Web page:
You might wonder what it was like 100 years ago to be Orville and Wilbur Wright, skimming the sand dunes of Kitty Hawk, N.C., in the first aircraft to fly under its own power.
But Michael Selig, Rob Deters and Glen Dimock KNOW what it was like, or at least as close as anybody's going to get, short of rebuilding the Wright Flyer nearly a century after Wilbur crashed it on the fourth of its historic flights Dec. 17, 1903.
Selig, a University of Illinois aeronautical and astronautical engineering professor, and UI graduate students Deters and Dimock have created what's probably the most accurate computerized flight simulation of the kite-like fledgling airplane.
"It's unlikely this kind of fidelity would be in a consumer (flight simulation software package)," said Dimock, who is going to work for Frasca International, an Urbana company that makes professional-level training simulators used by flying schools, airlines, air forces and others worldwide.
The simulation is so good, Wilbur and Orville probably would have appreciated some time on it before they tried flying for real.
Then again, it might have scared the brothers back to their senses and their Dayton, Ohio, bicycle shop.
"It's flyable; most pilots could fly it with a little practice," said Selig, a pilot himself.
But lose concentration for a fraction of a second, and you're likely to be headed nose up or nose down, and headed for trouble either way, he said.
"It's not a joy ride," Selig said.
As the approach of the 100th anniversary of the brothers' first flight began to generate renewed interest in the event, Selig more than a year ago started to get an itch.
"I wanted to get a real feel for what this might have been like to fly," he said.
Most people would have just kept wondering what it was like. But computer modeling aircraft - as well as racing cars, sailboats and other things with wing- or propeller-like "airfoil" surfaces - is Selig's specialty.
He also teaches classes in creating flight simulators and has worked on other historical simulations, including one of the Red Baron's final flight for a Discovery Channel episode in December.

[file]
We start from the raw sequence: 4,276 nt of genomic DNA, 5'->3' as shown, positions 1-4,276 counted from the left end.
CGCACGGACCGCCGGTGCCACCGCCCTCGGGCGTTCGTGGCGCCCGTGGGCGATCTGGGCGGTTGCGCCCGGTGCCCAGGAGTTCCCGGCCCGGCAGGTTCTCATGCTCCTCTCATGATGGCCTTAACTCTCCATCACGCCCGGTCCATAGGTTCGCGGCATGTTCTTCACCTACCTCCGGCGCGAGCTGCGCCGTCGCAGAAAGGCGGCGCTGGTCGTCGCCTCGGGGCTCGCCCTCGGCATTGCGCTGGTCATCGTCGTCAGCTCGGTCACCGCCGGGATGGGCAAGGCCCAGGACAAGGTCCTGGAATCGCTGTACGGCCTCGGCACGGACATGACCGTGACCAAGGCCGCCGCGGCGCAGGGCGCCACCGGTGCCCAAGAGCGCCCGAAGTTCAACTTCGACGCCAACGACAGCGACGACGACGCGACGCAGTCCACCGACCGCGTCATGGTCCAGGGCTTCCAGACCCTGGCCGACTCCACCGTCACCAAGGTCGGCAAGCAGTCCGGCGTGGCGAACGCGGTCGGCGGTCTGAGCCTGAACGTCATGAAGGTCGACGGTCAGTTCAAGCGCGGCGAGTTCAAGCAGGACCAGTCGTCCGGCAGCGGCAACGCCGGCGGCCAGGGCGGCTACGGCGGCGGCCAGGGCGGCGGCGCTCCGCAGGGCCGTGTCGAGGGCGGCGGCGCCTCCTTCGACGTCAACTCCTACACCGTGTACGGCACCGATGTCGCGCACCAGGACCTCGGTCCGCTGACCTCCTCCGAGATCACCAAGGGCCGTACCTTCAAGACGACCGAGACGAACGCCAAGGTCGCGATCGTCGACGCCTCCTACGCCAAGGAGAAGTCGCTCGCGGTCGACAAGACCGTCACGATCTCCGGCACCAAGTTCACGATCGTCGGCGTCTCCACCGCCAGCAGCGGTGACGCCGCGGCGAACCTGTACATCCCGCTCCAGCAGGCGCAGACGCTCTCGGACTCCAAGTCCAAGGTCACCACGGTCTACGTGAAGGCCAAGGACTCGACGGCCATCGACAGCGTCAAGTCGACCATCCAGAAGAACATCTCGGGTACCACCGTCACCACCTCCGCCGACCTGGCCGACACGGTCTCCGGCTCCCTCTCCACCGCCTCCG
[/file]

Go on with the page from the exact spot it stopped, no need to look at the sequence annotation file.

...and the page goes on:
He's currently working on a simulator for an "ornithopter," a propellerless plane that flies by flapping its wings like a bird, which is being developed in an experiment at the University of Toronto.
Selig said the idea of creating a Wright Flyer simulator also was attractive because a lot of data on it existed, historical and otherwise, including NASA wind tunnel tests on a full-scale physical model in 1999.
Nationally, at least one group, the Los Angeles Section of the American Institute of Aeronautics and Astronautics, is trying to get a flyable replica ready for use later this year.
In the computer, the three UI researchers have married the mass of data on the Wright Flyer to a free, "open source" flight simulator called FlightGear, which included a nicely rendered graphical model of the Wright's craft.
In essence, the marriage - sealed by line after line of computer code incorporating the data - makes the plane on the screen behave like the real thing, "as faithfully as possible," Selig said.
"The motion is driven all by the aerodynamics, the physics, so to speak,"he said.
The project was different from the modeling work Selig normally does, which yields new designs for optimal airfoil surfaces, such as the wings on the keel of an Americas Cup racing yacht, something he worked on last year.
"This was reverse engineering," Selig said. "(I) had to back out from historical data. It was a real piece of detective work."
The researchers were conscious of the history behind the project as they proceeded.
"I think that's the most interesting part," Dimock said. "This gives you an appreciation for the Wright brothers as pilots rather than just engineers."
"They tested their own gliders," said Deters, who plans to do his doctoral work in modeling and simulation. "They tested everything they did, flipped a coin to see who was going to fly."
Selig, who has flown a hang glider and model planes at Kitty Hawk, and Dimock, who is also a pilot, said they would have been happy to take a spin in the real Wright Flyer.
"With some practice in the simulator first," Dimock added. "This doesn't fly anything like a modern airplane."
You can reach Greg Kline at (217) 351-5215 or via e-mail at firstname.lastname@example.org.